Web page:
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Taylor-Ramirez unification scrap was boxing at its best – the sport needs it more often if it wants to keep fans engaged (VIDEO)

Taylor-Ramirez unification scrap was boxing at its best – the sport needs it more often if it wants to keep fans engaged (VIDEO)
Saturday's light-welterweight thriller between Josh Taylor and Jose Ramirez in Las Vegas was boxing at its best. Meetings between the best unbeaten fighters in divisions should be ordered more often.

Despite Taylor taking the first round, he looked to be in trouble in the second and third as Ramirez landed a series of body blows on the inside that the Scot seemed unable to ward off and deal with.

It was a strange sight for UK boxing enthusiasts, unaccustomed to seeing their man being met in the middle of the ring and gotten the better of in some exchanges.

One landed upstairs and downstairs combo more, and Taylor may have been tasting canvas for the first time in his career, from the amateurs to the pros.

Maybe it was foreign to admirers of the sweet science in general.  

"This is what it looks like, folks," ESPN's Joe Tessitore kindly reminded us though, on commentary duties with former ring greats Andre Ward and Tim Bradley excitedly lapping it all up.

When the best fight the best, as punters in past decades will testify, there are moments when either man has the upper hand.

Soaking up the pressure, Taylor rallied back to take the middle rounds with a couple of 10-8s, felling his game foe with a sweet left hook on the counter at the beginning of the sixth and a flush uppercut in the seventh.

Many felt referee Kenny Bayless gave Ramirez extra time to regroup after the second knockdown, with the Californian taking the last three or four rounds.

But Taylor's work was done as he roared to a unanimous decision win of 114-112 on all three cards.

In turn, he became only the sixth man to hold all the marbles in a weight class in the four-belt era, and the first undisputed champ from Scotland since the great Ken Buchanan did it at lightweight in the early 1970s.

"This has been 15 years in the making, dedicating my life to the sport, putting everything on hold, my social life, things I wanted to do with my friends, my family, my fiancee, things I have missed out on. It has all been geared to this moment and it has finally paid off," the 'Tartan Tornado' said post-fight. 

"I don't feel surprised, I really don't feel surprised that I am undisputed champion. But it has not sunk in yet," he admitted.

On little sleep on Sunday morning, fight fans the world over are still in a state of shock after witnessing that rare thing.

A thrilling encounter from start to finish, when two young, unbeaten champions put everything on the line and dared to be great.

Put simply, its something that they and the sport deserve more of.

As an arbitration court ordered Tyson Fury to face Deontay Wilder for a third time and hijacked his plans to meet Anthony Joshua in the biggest heavyweight clash of all time, Taylor against Ramirez was the perfect tonic for a bad week in which promoter and commission fee politics left a sour taste in the public's mouth. 

A throwback to the days of old, Taylor gets it and will fight anyone, anywhere to give them what they want.

"I would like to go up to 147 and chase some big fights like Terence Crawford," he said backstage at the Virgin Hotels.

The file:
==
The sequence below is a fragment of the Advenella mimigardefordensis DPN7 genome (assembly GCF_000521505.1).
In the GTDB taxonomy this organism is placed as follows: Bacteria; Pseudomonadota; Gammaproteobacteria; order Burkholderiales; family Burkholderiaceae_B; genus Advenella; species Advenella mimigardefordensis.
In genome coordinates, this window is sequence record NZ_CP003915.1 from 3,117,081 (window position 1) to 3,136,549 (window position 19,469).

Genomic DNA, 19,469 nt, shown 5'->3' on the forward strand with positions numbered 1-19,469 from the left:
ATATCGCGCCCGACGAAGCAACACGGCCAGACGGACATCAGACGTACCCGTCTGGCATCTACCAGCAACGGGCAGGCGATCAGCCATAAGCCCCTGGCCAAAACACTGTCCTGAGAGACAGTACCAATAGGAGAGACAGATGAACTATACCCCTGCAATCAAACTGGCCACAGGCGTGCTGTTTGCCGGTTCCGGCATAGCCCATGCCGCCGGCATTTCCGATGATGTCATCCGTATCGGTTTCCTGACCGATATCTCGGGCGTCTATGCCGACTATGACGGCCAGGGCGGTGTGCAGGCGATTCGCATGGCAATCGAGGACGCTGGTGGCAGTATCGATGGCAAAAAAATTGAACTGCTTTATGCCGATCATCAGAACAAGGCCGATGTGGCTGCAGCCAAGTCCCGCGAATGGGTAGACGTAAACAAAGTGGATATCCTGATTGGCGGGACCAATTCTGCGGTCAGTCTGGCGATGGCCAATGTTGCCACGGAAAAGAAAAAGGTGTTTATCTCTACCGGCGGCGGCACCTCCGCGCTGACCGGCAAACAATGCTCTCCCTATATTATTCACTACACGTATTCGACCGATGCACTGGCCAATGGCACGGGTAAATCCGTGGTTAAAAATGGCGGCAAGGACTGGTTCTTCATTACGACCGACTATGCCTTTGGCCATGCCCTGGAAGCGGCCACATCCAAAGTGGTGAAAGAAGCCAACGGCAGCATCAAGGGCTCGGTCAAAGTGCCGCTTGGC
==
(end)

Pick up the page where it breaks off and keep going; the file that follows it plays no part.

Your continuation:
"I am not going to call him out. He is a great fighter, but two undisputed champions going at it would be awesome," he suggested, in reference to the last man before him to unify all the belts in boxing history, coincidentally in the same weight class in 2017 against Julius Indongo. 

Joshua and Fury's camps aren't the only ones who need the finger pointed at them, of course.

In a clash of egos and greed among the fighters and their promoters, we may never see the best fight at the 147 welterweight class Taylor referred to, in Crawford against Errol Spence.

Instead, veteran Manny Pacquiao deserves praise for throwing his hat into the ring against the latter-mentioned Texan, as an in-house fight at Premier Boxing Champions was far easier to make for Al Haymon.

Both represented by Top Rank, who also have Fury on their books, the same logic would apply to a Taylor-Crawford clash later this year for Bob Arum, too. 

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Referring to themselves as the 'Four Horseman', lightweights Teofimo Lopez, Ryan Garcia, Devin Haney and Gervonta Davis have so far been all talk, and are collectively an insult to middleweights such as Sugar Ray Leonard, Tommy Hearns, Roberto Duran and the late Marvin Hagler - who were first given that group title in the 1980s.

Of the quartet, Lopez - who like Taylor and Ramirez put his legacy at risk when facing then-pound-for-pound number one Vasyl Lomachenko and relieving him of his crowns to become the youngest four-belt champion in history - is the only one who has voiced an intent to face last night's winner and try his luck at 140. 

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Boxing is losing punters to championships such as the UFC, where the pick of the bunch have no choice to turn down fights against one another. Making the bouts between these top fighters is what will save the sport, especially when celebrity and YouTube circuses are an unstoppable force nobody can put a lid on. 

If they're for all the belts, than even better.

But Taylor-Ramirez should not be a once-in-a-generation rarity when there is an embarrassment of talent across the discipline.

By Tom Sanderson

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